Who has the most to gain? Practically everyone else on stage. The other 17 people on stage have spent months and millions to run and have little to show for the effort, especially high-profile names like Harris and O'Rourke, who were expected to do much better than their polling shows thus far. Aside from Warren and Sanders, the Senate Democrats in the race have produced disappointing results, and the sitting governors have done even worse. The top three candidates have 61 percent of polling support in RealClearPolitics' rolling averages, leaving an average of 2.3 percent for everyone else on stage, less a point or two for the four non-qualifiers.

To break out in this debate will require grabbing the attention not just from the front-runners but also from the other candidates and the moderators. That will take arrogance and passion, and only a handful of the also-rans have enough of both. Watch for Cory Booker on the first night to demagogue his way to the center of the debate, with Julián Castro perhaps not far behind. Eric Swalwell barely qualified for this debate and might not make the cut again without some kind of breakout. Harris certainly will qualify for future debates, but her money might not hold up unless she delivers a big performance.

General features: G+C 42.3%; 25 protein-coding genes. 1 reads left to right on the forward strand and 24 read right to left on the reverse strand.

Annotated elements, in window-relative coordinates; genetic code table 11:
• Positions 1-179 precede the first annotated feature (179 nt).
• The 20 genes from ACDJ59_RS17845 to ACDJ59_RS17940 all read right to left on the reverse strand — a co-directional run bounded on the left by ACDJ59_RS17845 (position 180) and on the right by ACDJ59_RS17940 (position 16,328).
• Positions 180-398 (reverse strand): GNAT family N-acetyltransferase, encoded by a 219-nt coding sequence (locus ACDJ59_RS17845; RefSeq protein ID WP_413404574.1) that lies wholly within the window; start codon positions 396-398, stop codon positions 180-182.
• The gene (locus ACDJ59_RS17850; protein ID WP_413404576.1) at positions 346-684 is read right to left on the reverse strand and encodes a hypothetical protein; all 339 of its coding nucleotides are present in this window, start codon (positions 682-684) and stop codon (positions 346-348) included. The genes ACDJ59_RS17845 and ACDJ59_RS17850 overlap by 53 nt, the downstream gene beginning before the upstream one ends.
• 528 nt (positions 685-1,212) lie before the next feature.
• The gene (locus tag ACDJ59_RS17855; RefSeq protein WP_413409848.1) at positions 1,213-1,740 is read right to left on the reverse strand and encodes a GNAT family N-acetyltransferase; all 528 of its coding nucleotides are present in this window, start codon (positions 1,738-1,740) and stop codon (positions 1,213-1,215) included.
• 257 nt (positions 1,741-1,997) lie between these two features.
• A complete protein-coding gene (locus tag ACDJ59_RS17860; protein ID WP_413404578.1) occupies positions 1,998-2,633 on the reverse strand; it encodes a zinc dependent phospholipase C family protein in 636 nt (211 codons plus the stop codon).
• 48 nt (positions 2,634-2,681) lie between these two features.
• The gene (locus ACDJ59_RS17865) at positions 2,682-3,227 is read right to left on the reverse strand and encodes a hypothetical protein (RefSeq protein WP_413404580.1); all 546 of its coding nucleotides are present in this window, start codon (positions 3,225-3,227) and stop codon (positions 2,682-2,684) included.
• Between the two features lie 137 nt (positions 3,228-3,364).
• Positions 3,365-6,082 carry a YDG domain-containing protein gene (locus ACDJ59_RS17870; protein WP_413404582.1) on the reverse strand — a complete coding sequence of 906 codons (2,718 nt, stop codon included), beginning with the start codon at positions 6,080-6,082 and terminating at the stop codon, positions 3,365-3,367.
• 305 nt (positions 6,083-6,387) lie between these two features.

Most likely, though, this debate will not change the trajectory of the race much. There simply won't be enough time for anyone to make a claim on greater or lesser support in this format, and perhaps not even enough time for a proper introduction. If so, that will play in Biden's favor as the clear front-runner and eminence grise of the Democrats. Unless the former vice president finds new ways to insert his feet into his mouth, this debate is his to lose.